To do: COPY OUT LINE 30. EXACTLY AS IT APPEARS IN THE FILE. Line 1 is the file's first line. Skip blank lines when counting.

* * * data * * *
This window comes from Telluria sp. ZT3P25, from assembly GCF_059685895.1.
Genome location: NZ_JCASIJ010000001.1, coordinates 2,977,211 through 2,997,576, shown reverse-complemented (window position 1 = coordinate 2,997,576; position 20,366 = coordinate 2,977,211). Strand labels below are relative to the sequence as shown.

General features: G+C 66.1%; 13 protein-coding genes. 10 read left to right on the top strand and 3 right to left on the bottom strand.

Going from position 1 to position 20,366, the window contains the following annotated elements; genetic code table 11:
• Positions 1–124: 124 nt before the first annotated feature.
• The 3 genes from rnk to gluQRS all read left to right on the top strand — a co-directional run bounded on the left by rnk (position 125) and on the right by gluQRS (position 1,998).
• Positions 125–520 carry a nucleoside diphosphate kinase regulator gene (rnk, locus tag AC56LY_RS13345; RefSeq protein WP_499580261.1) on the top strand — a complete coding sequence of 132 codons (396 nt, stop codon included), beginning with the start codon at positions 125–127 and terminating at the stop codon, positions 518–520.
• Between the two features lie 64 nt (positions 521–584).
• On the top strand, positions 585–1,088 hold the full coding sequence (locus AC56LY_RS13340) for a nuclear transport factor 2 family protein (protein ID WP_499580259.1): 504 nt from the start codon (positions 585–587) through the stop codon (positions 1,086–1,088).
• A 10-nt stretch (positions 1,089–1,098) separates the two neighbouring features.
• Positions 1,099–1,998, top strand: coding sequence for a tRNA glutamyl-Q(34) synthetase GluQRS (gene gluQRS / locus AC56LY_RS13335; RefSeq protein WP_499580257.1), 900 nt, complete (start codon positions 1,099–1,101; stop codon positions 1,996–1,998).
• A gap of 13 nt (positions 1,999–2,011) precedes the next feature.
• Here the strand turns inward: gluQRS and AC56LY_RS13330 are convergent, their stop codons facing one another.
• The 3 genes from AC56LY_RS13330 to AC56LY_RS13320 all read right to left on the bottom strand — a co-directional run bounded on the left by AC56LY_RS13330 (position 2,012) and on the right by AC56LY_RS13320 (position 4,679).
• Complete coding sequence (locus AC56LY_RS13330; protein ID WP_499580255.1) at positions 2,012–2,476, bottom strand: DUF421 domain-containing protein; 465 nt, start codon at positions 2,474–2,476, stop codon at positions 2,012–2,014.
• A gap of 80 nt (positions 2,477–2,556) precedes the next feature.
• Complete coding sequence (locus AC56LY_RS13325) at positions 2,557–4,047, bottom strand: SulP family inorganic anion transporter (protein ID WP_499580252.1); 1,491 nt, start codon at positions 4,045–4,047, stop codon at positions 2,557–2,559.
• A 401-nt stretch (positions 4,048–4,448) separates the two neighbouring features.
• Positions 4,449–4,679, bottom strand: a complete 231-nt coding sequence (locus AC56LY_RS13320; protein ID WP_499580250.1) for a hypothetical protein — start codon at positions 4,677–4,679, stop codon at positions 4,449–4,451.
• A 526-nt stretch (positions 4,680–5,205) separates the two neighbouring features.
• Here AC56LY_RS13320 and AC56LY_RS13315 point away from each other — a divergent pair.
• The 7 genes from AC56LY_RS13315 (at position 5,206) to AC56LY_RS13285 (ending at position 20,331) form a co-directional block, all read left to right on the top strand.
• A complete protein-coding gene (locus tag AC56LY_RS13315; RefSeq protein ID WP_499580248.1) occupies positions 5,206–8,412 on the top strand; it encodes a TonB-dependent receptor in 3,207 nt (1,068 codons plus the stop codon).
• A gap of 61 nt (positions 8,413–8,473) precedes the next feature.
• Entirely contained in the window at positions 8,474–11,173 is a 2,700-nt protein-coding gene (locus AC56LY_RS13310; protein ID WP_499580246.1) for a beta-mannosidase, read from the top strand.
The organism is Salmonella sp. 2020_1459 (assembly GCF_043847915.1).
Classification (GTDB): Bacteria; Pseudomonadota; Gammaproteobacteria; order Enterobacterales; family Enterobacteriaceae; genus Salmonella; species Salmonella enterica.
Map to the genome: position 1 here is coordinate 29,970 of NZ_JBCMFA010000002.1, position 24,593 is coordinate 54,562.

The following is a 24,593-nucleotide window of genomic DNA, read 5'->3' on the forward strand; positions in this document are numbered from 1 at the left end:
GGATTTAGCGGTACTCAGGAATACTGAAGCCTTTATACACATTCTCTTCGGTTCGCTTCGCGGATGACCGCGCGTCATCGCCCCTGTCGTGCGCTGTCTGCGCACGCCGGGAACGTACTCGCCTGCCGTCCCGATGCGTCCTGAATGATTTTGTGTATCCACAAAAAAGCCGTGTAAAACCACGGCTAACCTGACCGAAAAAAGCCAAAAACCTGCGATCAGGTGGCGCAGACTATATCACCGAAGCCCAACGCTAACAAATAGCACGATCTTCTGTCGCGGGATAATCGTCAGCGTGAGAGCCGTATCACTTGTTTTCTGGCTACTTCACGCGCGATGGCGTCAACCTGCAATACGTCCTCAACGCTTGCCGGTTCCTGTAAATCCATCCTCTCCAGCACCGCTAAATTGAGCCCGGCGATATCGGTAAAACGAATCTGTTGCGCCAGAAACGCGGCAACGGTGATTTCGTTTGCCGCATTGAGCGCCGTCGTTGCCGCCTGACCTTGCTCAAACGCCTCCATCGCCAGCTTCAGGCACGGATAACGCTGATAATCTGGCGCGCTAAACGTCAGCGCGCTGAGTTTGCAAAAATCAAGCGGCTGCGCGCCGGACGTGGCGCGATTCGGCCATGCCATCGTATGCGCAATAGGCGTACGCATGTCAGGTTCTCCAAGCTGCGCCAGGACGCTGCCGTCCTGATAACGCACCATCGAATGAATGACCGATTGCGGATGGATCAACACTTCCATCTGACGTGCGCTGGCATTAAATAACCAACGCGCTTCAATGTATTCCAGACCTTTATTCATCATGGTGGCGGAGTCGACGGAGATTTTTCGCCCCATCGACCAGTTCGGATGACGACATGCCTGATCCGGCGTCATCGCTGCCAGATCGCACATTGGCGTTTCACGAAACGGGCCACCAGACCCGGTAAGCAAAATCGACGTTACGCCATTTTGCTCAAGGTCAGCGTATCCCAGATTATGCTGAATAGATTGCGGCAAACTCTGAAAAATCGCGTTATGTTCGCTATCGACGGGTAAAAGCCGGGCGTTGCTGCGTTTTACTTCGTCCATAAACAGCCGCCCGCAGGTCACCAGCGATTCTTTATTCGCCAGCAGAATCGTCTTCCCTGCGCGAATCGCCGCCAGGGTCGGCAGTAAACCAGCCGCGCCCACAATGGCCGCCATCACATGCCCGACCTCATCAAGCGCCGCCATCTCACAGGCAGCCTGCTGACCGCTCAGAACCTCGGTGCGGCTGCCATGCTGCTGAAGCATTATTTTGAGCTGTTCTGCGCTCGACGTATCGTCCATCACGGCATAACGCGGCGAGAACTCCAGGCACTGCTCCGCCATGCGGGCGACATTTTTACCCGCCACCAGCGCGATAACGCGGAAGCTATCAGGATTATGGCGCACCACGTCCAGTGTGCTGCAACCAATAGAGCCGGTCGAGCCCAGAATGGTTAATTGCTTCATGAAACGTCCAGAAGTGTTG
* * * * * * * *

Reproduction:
GGATTTAGCGGTACTCAGGAATACTGAAGCCTTTATACACATTCTCTTCGGTTCGCTTCGCGGATGACCGCGCGTCATCGCCCCTGTCGTGCGCTGTCTGCGCACGCCGGGAACGTACTCGCCTGCCGTCCCGATGCGTCCTGAATGATTTTGTGTATCCACAAAAAAGCCGTGTAAAACCACGGCTAACCTGACCGAAAAAAGCCAAAAACCTGCGATCAGGTGGCGCAGACTATATCACCGAAGCCCAACGCTAACAAATAGCACGATCTTCTGTCGCGGGATAATCGTCAGCGTGAGAGCCGTATCACTTGTTTTCTGGCTACTTCACGCGCGATGGCGTCAACCTGCAATACGTCCTCAACGCTTGCCGGTTCCTGTAAATCCATCCTCTCCAGCACCGCTAAATTGAGCCCGGCGATATCGGTAAAACGAATCTGTTGCGCCAGAAACGCGGCAACGGTGATTTCGTTTGCCGCATTGAGCGCCGTCGTTGCCGCCTGACCTTGCTCAAACGCCTCCATCGCCAGCTTCAGGCACGGATAACGCTGATAATCTGGCGCGCTAAACGTCAGCGCGCTGAGTTTGCAAAAATCAAGCGGCTGCGCGCCGGACGTGGCGCGATTCGGCCATGCCATCGTATGCGCAATAGGCGTACGCATGTCAGGTTCTCCAAGCTGCGCCAGGACGCTGCCGTCCTGATAACGCACCATCGAATGAATGACCGATTGCGGATGGATCAACACTTCCATCTGACGTGCGCTGGCATTAAATAACCAACGCGCTTCAATGTATTCCAGACCTTTATTCATCATGGTGGCGGAGTCGACGGAGATTTTTCGCCCCATCGACCAGTTCGGATGACGACATGCCTGATCCGGCGTCATCGCTGCCAGATCGCACATTGGCGTTTCACGAAACGGGCCACCAGACCCGGTAAGCAAAATCGACGTTACGCCATTTTGCTCAAGGTCAGCGTATCCCAGATTATGCTGAATAGATTGCGGCAAACTCTGAAAAATCGCGTTATGTTCGCTATCGACGGGTAAAAGCCGGGCGTTGCTGCGTTTTACTTCGTCCATAAACAGCCGCCCGCAGGTCACCAGCGATTCTTTATTCGCCAGCAGAATCGTCTTCCCTGCGCGAATCGCCGCCAGGGTCGGCAGTAAACCAGCCGCGCCCACAATGGCCGCCATCACATGCCCGACCTCATCAAGCGCCGCCATCTCACAGGCAGCCTGCTGACCGCTCAGAACCTCGGTGCGGCTGCCATGCTGCTGAAGCATTATTTTGAGCTGTTCTGCGCTCGACGTATCGTCCATCACGGCATAACGCGGCGAGAACTCCAGGCACTGCTCCGCCATGCGGGCGACATTTTTACCCGCCACCAGCGCGATAACGCGGAAGCTATCAGGATTATGGCGCACCACGTCCAGTGTGCTGCAACCAATAGAGCCGGTCGAGCCCAGAATGGTTAATTGCTTCATGAAACGTCCAGAAGTGTTG